I’ve always heard it said not to touch someone’s dog while its eating. It may get aggressive. Well, last October I put that theory to the test. My wife and I were at her grandfather’s house in Ukraine. Seeing as ADT doesn’t have a strong presence in rural Ukraine, guard dogs are quite popular. Naturally, my wife’s grandfather also had one of these dog. I know what you’re thinking, “no way you tested that theory out on a guard dog”. Yes way.
Now there’s something I should clarify. When I said I put that theory to the test, I didn’t do so intentionally but rather out of habit. Here in the States, most dogs are harmless pets and not groomed killers. Well that day, I met a killer.
There was no cause for concern at first. I assumed he understood I was a friend of his owners and all was cool. So later in the day, I casually strolled passed him as he was eating from his bowl. He looked up and our eyes locked. Now I happen to like dogs. And I think they know that and like me back. So in the past, when a dog gave me that type of attention it typically wanted some love and attention in return. So without a whole lot of thinking, I stretched out my hand to pet the guard dog.
I think we all know what happened next. Several minutes later, I was standing pantsless inside the neighborhood nurse’s house, getting the back of my thigh bandaged up.
Even though I’ve heard it said to leave dogs alone while they’re eating, it took a painful experience to make that a core belief.
Was that pain necessary? No. Had I acted wisely I could have avoided it all together. But did that pain have a purpose? Yes.
I now don’t have the slightest desire to touch a dog while it’s eating. The dog that bit me was merciful. It only nipped me once and backed off. But what if that event never happened and I went on to touch some other much more aggressive dog that wouldn’t have let me go so easily? So in a way, I’m grateful for that experience.
Everybody wants to avoid pain and certainly no reasonable person likes inflicting pain on someone else. But is there ever a time for pain?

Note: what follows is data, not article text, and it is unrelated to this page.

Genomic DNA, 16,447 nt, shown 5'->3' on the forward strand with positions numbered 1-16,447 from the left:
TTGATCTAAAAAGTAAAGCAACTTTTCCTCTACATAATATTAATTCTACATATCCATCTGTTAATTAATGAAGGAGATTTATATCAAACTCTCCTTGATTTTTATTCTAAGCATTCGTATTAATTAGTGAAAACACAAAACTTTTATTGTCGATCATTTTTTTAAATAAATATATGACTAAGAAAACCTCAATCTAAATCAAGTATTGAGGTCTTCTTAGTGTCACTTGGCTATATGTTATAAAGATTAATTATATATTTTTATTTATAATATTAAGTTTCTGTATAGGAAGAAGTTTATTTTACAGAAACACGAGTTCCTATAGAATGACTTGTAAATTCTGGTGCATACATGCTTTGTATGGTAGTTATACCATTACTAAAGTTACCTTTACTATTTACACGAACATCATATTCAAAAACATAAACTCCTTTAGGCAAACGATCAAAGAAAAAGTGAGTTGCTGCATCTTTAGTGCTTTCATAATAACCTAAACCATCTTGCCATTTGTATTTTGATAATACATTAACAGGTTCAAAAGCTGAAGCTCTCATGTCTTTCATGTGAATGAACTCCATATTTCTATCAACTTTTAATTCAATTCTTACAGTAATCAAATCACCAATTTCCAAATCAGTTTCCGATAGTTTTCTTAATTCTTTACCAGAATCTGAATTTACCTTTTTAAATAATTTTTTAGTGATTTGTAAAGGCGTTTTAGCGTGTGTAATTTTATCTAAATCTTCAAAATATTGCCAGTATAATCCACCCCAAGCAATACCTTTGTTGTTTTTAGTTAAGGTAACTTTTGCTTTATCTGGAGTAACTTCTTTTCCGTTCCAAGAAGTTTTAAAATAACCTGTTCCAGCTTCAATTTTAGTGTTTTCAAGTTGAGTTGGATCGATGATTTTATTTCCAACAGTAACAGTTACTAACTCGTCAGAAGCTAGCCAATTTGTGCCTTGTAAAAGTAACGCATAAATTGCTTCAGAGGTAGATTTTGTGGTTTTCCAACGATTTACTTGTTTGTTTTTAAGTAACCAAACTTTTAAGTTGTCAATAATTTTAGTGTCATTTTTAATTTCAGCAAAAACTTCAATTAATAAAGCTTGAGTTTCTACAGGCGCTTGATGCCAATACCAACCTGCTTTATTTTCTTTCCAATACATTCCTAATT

I once worked under a manager who was a pretty poor leader. He was often irritable and frequently made negative comments about his subordinates to their coworkers. It ended up severely affecting the moral of the group he lead. The problem was that he was very good at other aspects of his job so his boss turned a blind eye to everything else. My manager never felt the pain of disciplinary correction. As a result, he never felt the need to change.
Pain is not ideal. And in a perfect world, pain wouldn’t be necessary at all. But for now, in many cases, pain is a must.
I wanted to write this post because we often need encouragement to lean into pain in order to have have some sort of breakthrough—like letting a doctor re-brake a bone so it could heal correctly.
Is there a much needed uncomfortable conversation you’ve been putting off because you don’t want to cause someone momentary pain? Is there a child or an employee who clearly needs to experience a disciplinary action for their own good, but you’ve been pulling a Michael Scott—not wanting to address anything serious out of fear of not being liked by someone?
This is in noway a case for hurting people just for hurting sake—if you got that out of this post, you’ve read it completely wrong. Rather, this is a case for loving people enough to lay down your desire to be liked and truly helping people—even if it means causing some pain.
Is that too radical or is it a long overdue message everyone needs to hear? I’d love to hear your thoughts on this, so please feel free to leave a comment.